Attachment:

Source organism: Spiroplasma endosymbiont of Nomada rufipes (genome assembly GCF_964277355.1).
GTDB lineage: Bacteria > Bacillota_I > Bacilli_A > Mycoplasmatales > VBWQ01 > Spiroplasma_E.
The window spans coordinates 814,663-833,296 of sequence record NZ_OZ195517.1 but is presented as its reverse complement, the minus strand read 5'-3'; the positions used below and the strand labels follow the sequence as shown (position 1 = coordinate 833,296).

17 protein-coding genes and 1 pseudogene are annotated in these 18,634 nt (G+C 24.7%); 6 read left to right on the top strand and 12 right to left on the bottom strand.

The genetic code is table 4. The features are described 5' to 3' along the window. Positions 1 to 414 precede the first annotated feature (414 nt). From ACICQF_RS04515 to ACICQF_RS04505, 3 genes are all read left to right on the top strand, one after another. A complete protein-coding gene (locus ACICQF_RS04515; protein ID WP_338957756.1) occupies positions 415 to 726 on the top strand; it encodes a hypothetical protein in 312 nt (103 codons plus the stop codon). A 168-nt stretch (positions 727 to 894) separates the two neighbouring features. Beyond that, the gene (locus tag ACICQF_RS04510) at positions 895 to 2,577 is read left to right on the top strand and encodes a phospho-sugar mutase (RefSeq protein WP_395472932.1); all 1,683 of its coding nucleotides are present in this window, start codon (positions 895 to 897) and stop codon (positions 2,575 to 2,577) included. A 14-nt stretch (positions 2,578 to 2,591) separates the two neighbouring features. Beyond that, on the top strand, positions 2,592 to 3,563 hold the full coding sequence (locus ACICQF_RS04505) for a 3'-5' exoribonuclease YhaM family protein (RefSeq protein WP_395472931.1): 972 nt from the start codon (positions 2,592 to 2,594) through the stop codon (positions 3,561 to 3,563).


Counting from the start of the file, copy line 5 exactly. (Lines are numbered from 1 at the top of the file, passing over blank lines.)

The genetic code is table 4. The features are described 5' to 3' along the window. Positions 1 to 414 precede the first annotated feature (414 nt). From ACICQF_RS04515 to ACICQF_RS04505, 3 genes are all read left to right on the top strand, one after another. A complete protein-coding gene (locus ACICQF_RS04515; protein ID WP_338957756.1) occupies positions 415 to 726 on the top strand; it encodes a hypothetical protein in 312 nt (103 codons plus the stop codon). A 168-nt stretch (positions 727 to 894) separates the two neighbouring features. Beyond that, the gene (locus tag ACICQF_RS04510) at positions 895 to 2,577 is read left to right on the top strand and encodes a phospho-sugar mutase (RefSeq protein WP_395472932.1); all 1,683 of its coding nucleotides are present in this window, start codon (positions 895 to 897) and stop codon (positions 2,575 to 2,577) included. A 14-nt stretch (positions 2,578 to 2,591) separates the two neighbouring features. Beyond that, on the top strand, positions 2,592 to 3,563 hold the full coding sequence (locus ACICQF_RS04505) for a 3'-5' exoribonuclease YhaM family protein (RefSeq protein WP_395472931.1): 972 nt from the start codon (positions 2,592 to 2,594) through the stop codon (positions 3,561 to 3,563).